Pride Before Pride

Join us here live: Monday 14 June, 19:30.

The story of the Gay Liberation Front Youth Group's central London march in August 1971.

On 28 August 1971, the year before the first London Pride March, members of the Gay Liberation Front (GLF) Youth Group organised the first LGBTQ+ public march in the UK. Beginning with a mass gathering in Hyde Park, GLF Youth Group and allies marched through central London to their rally point of Nelson’s Column in Trafalgar Square.

The Sexual Offences Act 1967 partially decriminalised male homosexuality in England and Wales for men over the age of 21, but the age of consent for heterosexuals was 16. The GLF Youth Group used the GLF newspaper to articulate their Declaration of Youth Group Rights and called LGBTQ to join the march through Central London.

The British Library brings together participants in the first public march in the UK by LGBTQ+ people and instigators of UK Black Pride, to reflect on the meaning of Pride and community.

Gay Liberation Front was founded in October 1970 by students Aubrey Walter and Bob Mellors after encountering the American gay liberation movement at the Black Panther Revolutionary People’s Constitutional Convention in post-Stonewall Philadelphia (1970).

PEN Pinter Prize: Linton Kwesi Johnson

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This event took place on: 12 October 2020.

Linton Kwesi Johnson is presented with the 2020 PEN Pinter Prize.

The PEN Pinter Prize was established in 2009 by the charity English PEN, which defends freedom of expression and celebrates literature. In memory of Nobel-Laureate playwright Harold Pinter, the prize is awarded annually to a writer of outstanding literary merit resident in the United Kingdom, the Republic of Ireland or the Commonwealth who, in the words of Harold Pinter’s Nobel Prize in Literature speech, casts an ‘unflinching, unswerving’ gaze upon the world and shows a ‘fierce intellectual determination... to define the real truth of our lives and our societies’.

Linton Kwesi Johnson was chosen by this year’s judges; The Guardian’s Associate Editor for Culture Claire Armitstead; Dialogue Books Publisher Sharmaine Lovegrove, and author Max Porter. The judges said of Johnson: ‘Linton Kwesi Johnson is a poet, reggae icon, academic and campaigner, whose impact on the cultural landscape over the last half century has been colossal and multi-generational. His political ferocity and his tireless scrutiny of history are truly Pinteresque, as is the humour with which he pursues them.’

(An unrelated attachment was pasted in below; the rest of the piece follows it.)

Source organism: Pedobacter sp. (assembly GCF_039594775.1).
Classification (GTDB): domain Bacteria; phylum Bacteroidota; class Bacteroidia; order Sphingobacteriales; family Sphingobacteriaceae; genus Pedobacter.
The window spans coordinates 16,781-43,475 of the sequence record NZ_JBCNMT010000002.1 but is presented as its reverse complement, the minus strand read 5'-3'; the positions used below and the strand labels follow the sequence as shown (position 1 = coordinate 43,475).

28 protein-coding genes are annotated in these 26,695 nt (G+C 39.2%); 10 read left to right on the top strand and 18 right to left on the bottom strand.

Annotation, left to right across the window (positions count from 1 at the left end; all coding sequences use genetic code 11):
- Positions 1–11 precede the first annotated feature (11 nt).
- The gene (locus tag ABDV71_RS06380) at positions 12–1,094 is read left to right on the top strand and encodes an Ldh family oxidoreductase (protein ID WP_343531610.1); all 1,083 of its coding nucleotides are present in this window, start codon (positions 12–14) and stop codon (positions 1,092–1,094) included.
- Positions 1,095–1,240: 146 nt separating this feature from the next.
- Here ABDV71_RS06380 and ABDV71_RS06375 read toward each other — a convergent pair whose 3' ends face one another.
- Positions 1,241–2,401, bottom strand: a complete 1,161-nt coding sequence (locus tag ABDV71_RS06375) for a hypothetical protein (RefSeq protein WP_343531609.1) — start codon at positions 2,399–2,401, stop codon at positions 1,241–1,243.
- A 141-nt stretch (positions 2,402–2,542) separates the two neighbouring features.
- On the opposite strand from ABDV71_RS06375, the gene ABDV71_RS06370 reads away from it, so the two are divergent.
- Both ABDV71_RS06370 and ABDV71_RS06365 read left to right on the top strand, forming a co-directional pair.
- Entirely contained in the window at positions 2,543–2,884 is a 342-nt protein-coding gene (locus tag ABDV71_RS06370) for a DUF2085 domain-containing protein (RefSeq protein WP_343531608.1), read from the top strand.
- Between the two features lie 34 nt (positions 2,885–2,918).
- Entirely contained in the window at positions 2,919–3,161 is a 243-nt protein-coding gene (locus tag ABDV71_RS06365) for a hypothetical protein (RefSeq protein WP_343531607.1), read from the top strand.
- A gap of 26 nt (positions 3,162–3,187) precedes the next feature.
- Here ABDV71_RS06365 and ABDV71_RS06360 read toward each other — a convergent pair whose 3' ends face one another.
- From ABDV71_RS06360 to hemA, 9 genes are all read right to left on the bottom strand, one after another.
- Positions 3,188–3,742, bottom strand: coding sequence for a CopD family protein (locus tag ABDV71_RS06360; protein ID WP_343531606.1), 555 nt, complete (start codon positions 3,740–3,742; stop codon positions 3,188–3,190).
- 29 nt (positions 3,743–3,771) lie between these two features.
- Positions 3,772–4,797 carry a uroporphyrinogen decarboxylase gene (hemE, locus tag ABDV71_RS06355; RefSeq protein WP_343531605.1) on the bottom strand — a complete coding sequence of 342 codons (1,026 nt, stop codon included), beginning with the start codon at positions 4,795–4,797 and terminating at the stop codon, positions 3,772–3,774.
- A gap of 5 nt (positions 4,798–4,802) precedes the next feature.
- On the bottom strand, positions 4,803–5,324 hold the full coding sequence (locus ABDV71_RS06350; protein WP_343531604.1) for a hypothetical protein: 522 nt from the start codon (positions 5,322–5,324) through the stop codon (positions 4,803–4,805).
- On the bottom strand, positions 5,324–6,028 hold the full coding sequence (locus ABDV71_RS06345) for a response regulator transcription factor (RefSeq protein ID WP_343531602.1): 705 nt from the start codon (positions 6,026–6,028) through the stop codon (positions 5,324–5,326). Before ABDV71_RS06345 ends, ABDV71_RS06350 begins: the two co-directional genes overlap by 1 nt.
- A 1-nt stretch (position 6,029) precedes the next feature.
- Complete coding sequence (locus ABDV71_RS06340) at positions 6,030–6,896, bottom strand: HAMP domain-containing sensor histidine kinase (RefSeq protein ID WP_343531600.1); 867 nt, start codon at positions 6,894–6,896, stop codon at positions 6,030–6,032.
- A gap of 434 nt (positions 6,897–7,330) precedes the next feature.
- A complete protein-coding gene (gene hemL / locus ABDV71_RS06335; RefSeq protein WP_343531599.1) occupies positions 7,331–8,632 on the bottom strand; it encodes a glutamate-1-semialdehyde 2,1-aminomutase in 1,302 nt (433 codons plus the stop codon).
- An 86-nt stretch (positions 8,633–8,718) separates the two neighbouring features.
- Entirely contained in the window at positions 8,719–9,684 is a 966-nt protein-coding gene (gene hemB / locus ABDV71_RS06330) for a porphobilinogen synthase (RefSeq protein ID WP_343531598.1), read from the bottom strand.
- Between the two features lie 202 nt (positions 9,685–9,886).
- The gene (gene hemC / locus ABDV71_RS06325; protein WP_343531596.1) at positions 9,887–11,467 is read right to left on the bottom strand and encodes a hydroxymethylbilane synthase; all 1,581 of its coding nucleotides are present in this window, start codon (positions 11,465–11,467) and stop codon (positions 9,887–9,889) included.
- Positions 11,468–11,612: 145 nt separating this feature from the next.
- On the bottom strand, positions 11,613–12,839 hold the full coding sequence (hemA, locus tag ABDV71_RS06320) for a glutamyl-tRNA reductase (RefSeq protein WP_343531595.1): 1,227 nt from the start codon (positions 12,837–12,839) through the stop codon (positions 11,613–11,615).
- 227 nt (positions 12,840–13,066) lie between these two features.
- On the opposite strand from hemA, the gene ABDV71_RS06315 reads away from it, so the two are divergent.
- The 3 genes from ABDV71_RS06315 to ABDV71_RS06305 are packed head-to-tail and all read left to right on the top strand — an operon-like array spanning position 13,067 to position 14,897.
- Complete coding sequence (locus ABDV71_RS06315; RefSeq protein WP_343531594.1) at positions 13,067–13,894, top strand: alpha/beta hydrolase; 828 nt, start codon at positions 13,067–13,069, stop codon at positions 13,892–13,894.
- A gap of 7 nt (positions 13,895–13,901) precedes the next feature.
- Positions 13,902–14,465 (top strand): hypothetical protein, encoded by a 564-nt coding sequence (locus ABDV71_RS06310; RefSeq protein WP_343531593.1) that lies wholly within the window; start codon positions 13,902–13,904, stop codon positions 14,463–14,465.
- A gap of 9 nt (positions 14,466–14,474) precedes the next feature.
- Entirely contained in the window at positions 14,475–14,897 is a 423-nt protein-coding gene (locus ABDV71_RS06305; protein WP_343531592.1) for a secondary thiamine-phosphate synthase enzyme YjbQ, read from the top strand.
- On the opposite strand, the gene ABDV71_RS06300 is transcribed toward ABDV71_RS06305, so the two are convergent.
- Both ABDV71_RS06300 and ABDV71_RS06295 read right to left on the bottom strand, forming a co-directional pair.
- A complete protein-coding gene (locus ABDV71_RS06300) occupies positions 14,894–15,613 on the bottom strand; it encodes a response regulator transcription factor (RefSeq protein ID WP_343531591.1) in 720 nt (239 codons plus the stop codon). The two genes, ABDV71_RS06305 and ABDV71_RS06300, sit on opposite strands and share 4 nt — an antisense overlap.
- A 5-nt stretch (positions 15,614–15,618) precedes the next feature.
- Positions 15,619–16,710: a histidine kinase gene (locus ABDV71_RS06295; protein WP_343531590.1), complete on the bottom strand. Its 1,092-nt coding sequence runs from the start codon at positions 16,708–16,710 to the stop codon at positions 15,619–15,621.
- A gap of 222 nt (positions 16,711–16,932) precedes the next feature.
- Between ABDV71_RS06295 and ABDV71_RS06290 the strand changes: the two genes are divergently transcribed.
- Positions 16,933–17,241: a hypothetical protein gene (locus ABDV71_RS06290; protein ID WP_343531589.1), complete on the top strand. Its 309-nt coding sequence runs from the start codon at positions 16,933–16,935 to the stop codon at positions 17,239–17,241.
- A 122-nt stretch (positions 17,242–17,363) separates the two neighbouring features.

The prize will be shared with an International Writer of Courage: a writer who is active in defence of freedom of expression, often at great risk to their own safety and liberty, selected by Linton Kwesi Johnson from a shortlist of international cases supported by English PEN. The co-winner will be announced at the event, where they will accept their prize alongside Linton Kwesi Johnson.

This event is available to the audiences and users of public libraries through the Living Knowledge Network.

Hay Festival: This Is How We Come Back Stronger

This event took place on: June 4, 8pm.

Everything changed in spring 2020, when life around the world retreated behind closed doors and gender inequalities and systemic racism were brought to new and shocking prominence. Women of all backgrounds and experiences were disproportionately affected by the crisis. Essential debate and action was, for a time, silenced. Then we re-emerged in protest and started to rethink our fight for equality. So, what happens now? This book is a unique collection of essays, interviews, and fiction by feminist writers.

In End State: 9 Ways in Which Society is Broken and how we fix it, James Plunkett argues that this can be a moment not of despair, but of historic opportunity – a chance to rethink, renew, and reform some of the most fundamental ways we organise society.

Contributor Jess Phillips MP, Shadow Minister for Domestic Violence and Safeguarding, is joined by comedian Francesca Martinez, activist and author Gina Miller, and James Plunkett, Executive Director of Citizens Advice.

This event celebrates Unfinished Business: The Fight for Women's Rights, a UK-wide exhibition by the British Library and public libraries.

BUY THE BOOK FOR THIS EVENT

<a href="https://www.hayfestival.com/p-17593-this-is-how-we-come-back-stronger-feminist-writers-on-turning-crisis-into-change.aspx" target="_blank" rel="noopener noreferrer">This Is How We Come Back Stronger</a>

<a href="https://www.hayfestival.com/p-17662-end-state-9-ways-society-is-broken-and-how-we-can-fix-it.aspx" target="_blank" rel="noopener noreferrer">End State: 9 Ways Society is Broken and How We Fix It</a>

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